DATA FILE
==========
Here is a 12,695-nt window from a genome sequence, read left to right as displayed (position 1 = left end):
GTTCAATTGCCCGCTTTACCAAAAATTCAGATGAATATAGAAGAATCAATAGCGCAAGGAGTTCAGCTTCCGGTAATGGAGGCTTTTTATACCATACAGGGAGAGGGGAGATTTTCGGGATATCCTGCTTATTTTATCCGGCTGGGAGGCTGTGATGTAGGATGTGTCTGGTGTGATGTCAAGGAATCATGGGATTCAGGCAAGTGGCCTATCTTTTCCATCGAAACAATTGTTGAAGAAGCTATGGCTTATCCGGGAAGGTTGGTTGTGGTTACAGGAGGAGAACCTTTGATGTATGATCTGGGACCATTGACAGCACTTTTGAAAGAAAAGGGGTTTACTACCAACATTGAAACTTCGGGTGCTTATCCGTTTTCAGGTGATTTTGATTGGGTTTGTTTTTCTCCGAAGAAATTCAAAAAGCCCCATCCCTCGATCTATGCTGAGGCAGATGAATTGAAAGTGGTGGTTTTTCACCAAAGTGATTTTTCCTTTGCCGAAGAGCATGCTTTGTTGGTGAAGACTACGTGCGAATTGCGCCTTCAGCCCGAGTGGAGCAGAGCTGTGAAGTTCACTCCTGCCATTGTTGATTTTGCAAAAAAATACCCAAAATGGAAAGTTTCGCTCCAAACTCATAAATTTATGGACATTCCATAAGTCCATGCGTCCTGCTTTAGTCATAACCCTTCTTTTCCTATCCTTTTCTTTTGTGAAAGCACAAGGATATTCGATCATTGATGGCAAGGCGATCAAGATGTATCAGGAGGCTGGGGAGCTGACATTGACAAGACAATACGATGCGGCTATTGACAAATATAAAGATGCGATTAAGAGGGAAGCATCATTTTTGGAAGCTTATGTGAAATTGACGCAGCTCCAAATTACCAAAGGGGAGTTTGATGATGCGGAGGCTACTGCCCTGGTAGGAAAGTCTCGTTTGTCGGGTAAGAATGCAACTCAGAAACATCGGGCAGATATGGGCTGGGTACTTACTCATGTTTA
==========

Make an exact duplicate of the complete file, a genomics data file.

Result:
Here is a 12,695-nt window from a genome sequence, read left to right as displayed (position 1 = left end):
GTTCAATTGCCCGCTTTACCAAAAATTCAGATGAATATAGAAGAATCAATAGCGCAAGGAGTTCAGCTTCCGGTAATGGAGGCTTTTTATACCATACAGGGAGAGGGGAGATTTTCGGGATATCCTGCTTATTTTATCCGGCTGGGAGGCTGTGATGTAGGATGTGTCTGGTGTGATGTCAAGGAATCATGGGATTCAGGCAAGTGGCCTATCTTTTCCATCGAAACAATTGTTGAAGAAGCTATGGCTTATCCGGGAAGGTTGGTTGTGGTTACAGGAGGAGAACCTTTGATGTATGATCTGGGACCATTGACAGCACTTTTGAAAGAAAAGGGGTTTACTACCAACATTGAAACTTCGGGTGCTTATCCGTTTTCAGGTGATTTTGATTGGGTTTGTTTTTCTCCGAAGAAATTCAAAAAGCCCCATCCCTCGATCTATGCTGAGGCAGATGAATTGAAAGTGGTGGTTTTTCACCAAAGTGATTTTTCCTTTGCCGAAGAGCATGCTTTGTTGGTGAAGACTACGTGCGAATTGCGCCTTCAGCCCGAGTGGAGCAGAGCTGTGAAGTTCACTCCTGCCATTGTTGATTTTGCAAAAAAATACCCAAAATGGAAAGTTTCGCTCCAAACTCATAAATTTATGGACATTCCATAAGTCCATGCGTCCTGCTTTAGTCATAACCCTTCTTTTCCTATCCTTTTCTTTTGTGAAAGCACAAGGATATTCGATCATTGATGGCAAGGCGATCAAGATGTATCAGGAGGCTGGGGAGCTGACATTGACAAGACAATACGATGCGGCTATTGACAAATATAAAGATGCGATTAAGAGGGAAGCATCATTTTTGGAAGCTTATGTGAAATTGACGCAGCTCCAAATTACCAAAGGGGAGTTTGATGATGCGGAGGCTACTGCCCTGGTAGGAAAGTCTCGTTTGTCGGGTAAGAATGCAACTCAGAAACATCGGGCAGATATGGGCTGGGTACTTACTCATGTTTA